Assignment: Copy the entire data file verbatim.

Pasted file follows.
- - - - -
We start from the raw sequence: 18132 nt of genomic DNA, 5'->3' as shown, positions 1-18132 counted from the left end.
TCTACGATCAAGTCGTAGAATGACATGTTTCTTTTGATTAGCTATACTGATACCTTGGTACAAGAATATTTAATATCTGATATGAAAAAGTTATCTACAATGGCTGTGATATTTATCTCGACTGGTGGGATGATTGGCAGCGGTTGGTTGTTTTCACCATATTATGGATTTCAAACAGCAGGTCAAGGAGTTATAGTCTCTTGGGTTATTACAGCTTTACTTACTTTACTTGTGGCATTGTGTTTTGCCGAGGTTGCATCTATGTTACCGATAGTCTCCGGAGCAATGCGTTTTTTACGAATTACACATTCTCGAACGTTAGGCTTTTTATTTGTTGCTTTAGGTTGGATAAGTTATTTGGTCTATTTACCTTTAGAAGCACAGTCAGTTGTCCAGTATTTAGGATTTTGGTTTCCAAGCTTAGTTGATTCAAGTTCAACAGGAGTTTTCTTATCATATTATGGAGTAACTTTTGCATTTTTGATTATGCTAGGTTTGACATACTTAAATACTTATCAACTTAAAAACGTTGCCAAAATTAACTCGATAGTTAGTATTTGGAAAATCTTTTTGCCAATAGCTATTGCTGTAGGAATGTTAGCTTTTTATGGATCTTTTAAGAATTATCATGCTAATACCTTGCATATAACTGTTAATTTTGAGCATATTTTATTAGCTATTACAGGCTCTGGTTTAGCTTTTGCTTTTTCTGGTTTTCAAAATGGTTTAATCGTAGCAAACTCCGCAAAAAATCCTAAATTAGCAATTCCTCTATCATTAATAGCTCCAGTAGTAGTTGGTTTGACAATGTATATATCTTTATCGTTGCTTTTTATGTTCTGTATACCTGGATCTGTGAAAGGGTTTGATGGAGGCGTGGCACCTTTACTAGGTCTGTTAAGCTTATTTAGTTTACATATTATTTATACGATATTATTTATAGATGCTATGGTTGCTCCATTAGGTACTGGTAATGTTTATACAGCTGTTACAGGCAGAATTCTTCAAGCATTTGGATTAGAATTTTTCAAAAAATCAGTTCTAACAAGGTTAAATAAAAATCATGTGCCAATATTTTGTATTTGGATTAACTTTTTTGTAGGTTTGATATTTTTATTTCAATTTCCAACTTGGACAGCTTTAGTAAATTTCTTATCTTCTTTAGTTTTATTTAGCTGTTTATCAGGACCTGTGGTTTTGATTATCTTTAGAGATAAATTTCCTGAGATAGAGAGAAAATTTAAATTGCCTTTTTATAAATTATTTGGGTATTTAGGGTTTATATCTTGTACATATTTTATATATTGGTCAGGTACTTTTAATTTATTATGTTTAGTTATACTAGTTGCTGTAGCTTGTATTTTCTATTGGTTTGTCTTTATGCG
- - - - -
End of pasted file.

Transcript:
We start from the raw sequence: 18132 nt of genomic DNA, 5'->3' as shown, positions 1-18132 counted from the left end.
TCTACGATCAAGTCGTAGAATGACATGTTTCTTTTGATTAGCTATACTGATACCTTGGTACAAGAATATTTAATATCTGATATGAAAAAGTTATCTACAATGGCTGTGATATTTATCTCGACTGGTGGGATGATTGGCAGCGGTTGGTTGTTTTCACCATATTATGGATTTCAAACAGCAGGTCAAGGAGTTATAGTCTCTTGGGTTATTACAGCTTTACTTACTTTACTTGTGGCATTGTGTTTTGCCGAGGTTGCATCTATGTTACCGATAGTCTCCGGAGCAATGCGTTTTTTACGAATTACACATTCTCGAACGTTAGGCTTTTTATTTGTTGCTTTAGGTTGGATAAGTTATTTGGTCTATTTACCTTTAGAAGCACAGTCAGTTGTCCAGTATTTAGGATTTTGGTTTCCAAGCTTAGTTGATTCAAGTTCAACAGGAGTTTTCTTATCATATTATGGAGTAACTTTTGCATTTTTGATTATGCTAGGTTTGACATACTTAAATACTTATCAACTTAAAAACGTTGCCAAAATTAACTCGATAGTTAGTATTTGGAAAATCTTTTTGCCAATAGCTATTGCTGTAGGAATGTTAGCTTTTTATGGATCTTTTAAGAATTATCATGCTAATACCTTGCATATAACTGTTAATTTTGAGCATATTTTATTAGCTATTACAGGCTCTGGTTTAGCTTTTGCTTTTTCTGGTTTTCAAAATGGTTTAATCGTAGCAAACTCCGCAAAAAATCCTAAATTAGCAATTCCTCTATCATTAATAGCTCCAGTAGTAGTTGGTTTGACAATGTATATATCTTTATCGTTGCTTTTTATGTTCTGTATACCTGGATCTGTGAAAGGGTTTGATGGAGGCGTGGCACCTTTACTAGGTCTGTTAAGCTTATTTAGTTTACATATTATTTATACGATATTATTTATAGATGCTATGGTTGCTCCATTAGGTACTGGTAATGTTTATACAGCTGTTACAGGCAGAATTCTTCAAGCATTTGGATTAGAATTTTTCAAAAAATCAGTTCTAACAAGGTTAAATAAAAATCATGTGCCAATATTTTGTATTTGGATTAACTTTTTTGTAGGTTTGATATTTTTATTTCAATTTCCAACTTGGACAGCTTTAGTAAATTTCTTATCTTCTTTAGTTTTATTTAGCTGTTTATCAGGACCTGTGGTTTTGATTATCTTTAGAGATAAATTTCCTGAGATAGAGAGAAAATTTAAATTGCCTTTTTATAAATTATTTGGGTATTTAGGGTTTATATCTTGTACATATTTTATATATTGGTCAGGTACTTTTAATTTATTATGTTTAGTTATACTAGTTGCTGTAGCTTGTATTTTCTATTGGTTTGTCTTTATGCG